Supplementation with GLA and SDA Rescues Basal PMK-1 Phosphorylation

The specific rescue of fat-3(wa22) survival on P. aeruginosa by GLA and SDA led us to hypothesize that basal PMK-1 phosphorylation and expression of infection-response genes would be restored with the supplementation of these PUFAs. As with the pathogen survival assay, we determined the effect of PUFA supplementations on the basal expression of 10 infection-response genes, 6 that were down-regulated and 4 that were significantly up-regulated in the fat-3(wa22) mutant, by qRT-PCR (Figure 5). As expected, individual addition of GLA or SDA fatty acids resulted in a partial restoration of immune gene expression in uninfected fat-3(wa22) worms, while simultaneous addition of both fatty acids completely restored the majority of basal immune gene expression in the fat-3(wa22) mutant to wild-type levels (Figure 5A), including spp-1, lys-2, lys-7 and lec-11 that are specifically required for immune function (Table 4). By contrast, supplementation with ALA, AA or EPA, the PUFAs that did not rescue fat-3(wa22) pathogen sensitivity (Figure 2D), also had no significant effect on the expression of these misregulated infection-response genes, with the exception of lec-11 (Figure 5B). Two genes that had no effect on survival when knocked down by RNAi; clp-1 and ZK39.6 (data not shown), also did not appear to be affected by the addition of any of the above PUFAs.

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Figure 5. Supplementation with GLA and SDA rescues immune gene expression and PMK-1 phosphorylation.

A, B. qRT-PCR analysis of basal immune gene expression in PUFA supplemented fat-3(wa22) animals. Exogenous supplementation with GLA and SDA rescues immune gene expression (A), while supplementation with 20-carbon PUFAs does not (B). Data are depicted as mean±s.e.m and represent fold difference in expression relative to wild-type animals on OP50-1. Significance was determined using the student's t-test. *, gene expression not significantly different (p>0.05) from wild-type, which is set at 1; Student's t-test. Horizontal lines in panels A and B identify genes that are specifically required for survival against PA14 infection (see Table 4). C. Immunoblot analysis of PMK-1 phosphorylation in fat-3(wa22) animals supplemented with 18- and 20-carbon PUFAs. Arrow on right indicates additional non-specific band seen with the phospho-p38 specific antibody. Abbreviations: AA, arachidonic acid; ALA, alpha-linolenic acid; EPA, eicosapentaenoic acid; GLA, gamma-linolenic acid; SDA, stearidonic acid.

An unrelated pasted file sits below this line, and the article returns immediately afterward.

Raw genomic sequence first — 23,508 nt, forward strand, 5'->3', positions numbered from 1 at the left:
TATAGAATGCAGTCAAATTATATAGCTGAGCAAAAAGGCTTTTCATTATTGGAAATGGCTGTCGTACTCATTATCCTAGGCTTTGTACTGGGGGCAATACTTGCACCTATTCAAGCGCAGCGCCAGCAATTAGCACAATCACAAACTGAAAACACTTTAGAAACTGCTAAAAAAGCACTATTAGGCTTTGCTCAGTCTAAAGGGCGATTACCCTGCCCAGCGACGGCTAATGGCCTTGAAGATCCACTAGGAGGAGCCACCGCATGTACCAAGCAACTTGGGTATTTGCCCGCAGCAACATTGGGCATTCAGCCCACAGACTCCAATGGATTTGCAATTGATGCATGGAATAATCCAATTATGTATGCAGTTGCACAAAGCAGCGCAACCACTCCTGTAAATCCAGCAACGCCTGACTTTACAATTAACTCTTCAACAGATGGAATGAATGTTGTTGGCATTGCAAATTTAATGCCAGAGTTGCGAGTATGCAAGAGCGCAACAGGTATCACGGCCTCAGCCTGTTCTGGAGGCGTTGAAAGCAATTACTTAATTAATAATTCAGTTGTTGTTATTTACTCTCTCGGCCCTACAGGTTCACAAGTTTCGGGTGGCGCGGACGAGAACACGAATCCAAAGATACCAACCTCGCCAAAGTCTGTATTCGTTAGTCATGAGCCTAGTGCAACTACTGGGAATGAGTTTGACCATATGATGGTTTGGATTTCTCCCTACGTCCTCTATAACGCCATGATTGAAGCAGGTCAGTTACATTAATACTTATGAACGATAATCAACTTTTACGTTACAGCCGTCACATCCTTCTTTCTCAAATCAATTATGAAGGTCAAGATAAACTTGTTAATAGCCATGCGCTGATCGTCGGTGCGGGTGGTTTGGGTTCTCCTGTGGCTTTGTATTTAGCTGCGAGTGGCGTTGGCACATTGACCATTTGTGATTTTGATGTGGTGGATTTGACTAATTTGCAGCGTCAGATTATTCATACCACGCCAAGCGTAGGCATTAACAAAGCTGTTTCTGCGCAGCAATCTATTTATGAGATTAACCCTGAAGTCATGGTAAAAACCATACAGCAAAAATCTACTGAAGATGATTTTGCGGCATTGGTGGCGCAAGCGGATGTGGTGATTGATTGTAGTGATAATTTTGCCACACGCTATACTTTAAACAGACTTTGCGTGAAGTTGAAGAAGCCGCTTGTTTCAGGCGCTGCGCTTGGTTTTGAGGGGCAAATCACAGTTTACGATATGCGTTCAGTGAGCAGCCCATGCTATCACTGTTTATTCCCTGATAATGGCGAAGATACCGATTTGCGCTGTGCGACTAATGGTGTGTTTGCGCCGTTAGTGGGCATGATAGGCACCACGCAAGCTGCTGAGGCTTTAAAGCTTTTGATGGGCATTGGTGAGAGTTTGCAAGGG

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The conclusion that both GLA and SDA are specifically required for survival against PA14 infection, through the regulated expression of infection response genes, was further supported by immunoblot assays that determined the effect of fatty acid supplementation on PMK-1 phosphorylation (Figure 5C). Supplementation with both GLA and SDA completely restored the level of phosphoryated PMK-1 in the fat-3(wa22) mutant to wild-type, indicating that both fatty acids are required to maintain basal PMK-1 activation, and thus the basal PMK-1-dependent MAP kinase immune function. Supplementation with ALA, AA or EPA, on the other hand, had no detectable effect on the levels of phosphorylated PMK-1 in the fat-3(wa22) mutant.

Supplementation with GLA and SDA also rescued the fat-3(wa22) response to oxidative stress, again functionally confirming the restoration of p38 MAP kinase activity with the supplementation of the two missing fatty acids (Figure S6). Supplementation with AA and EPA had no effect on the oxidative stress response, as expected from their lack on effect on PMK-1 phosphorylation or gene expression in the fat-3(wa22) mutant (Figure S6). We thus provide strong genetic evidence that two specific 18-carbon PUFAs, GLA and SDA play a vital role in maintaining basal activity of the p38 MAP kinase pathway and consequently influence both immune and stress responses in C. elegans. That the fat-3 gene, through the synthesis of SDA and GLA, influences the basal expression of immune-specific genes, such as spp-1, lys-2 and lys-7, and lec-11, further indicates that fat-3 has a specific role in innate immunity, independent of its influences on oxidative stresses.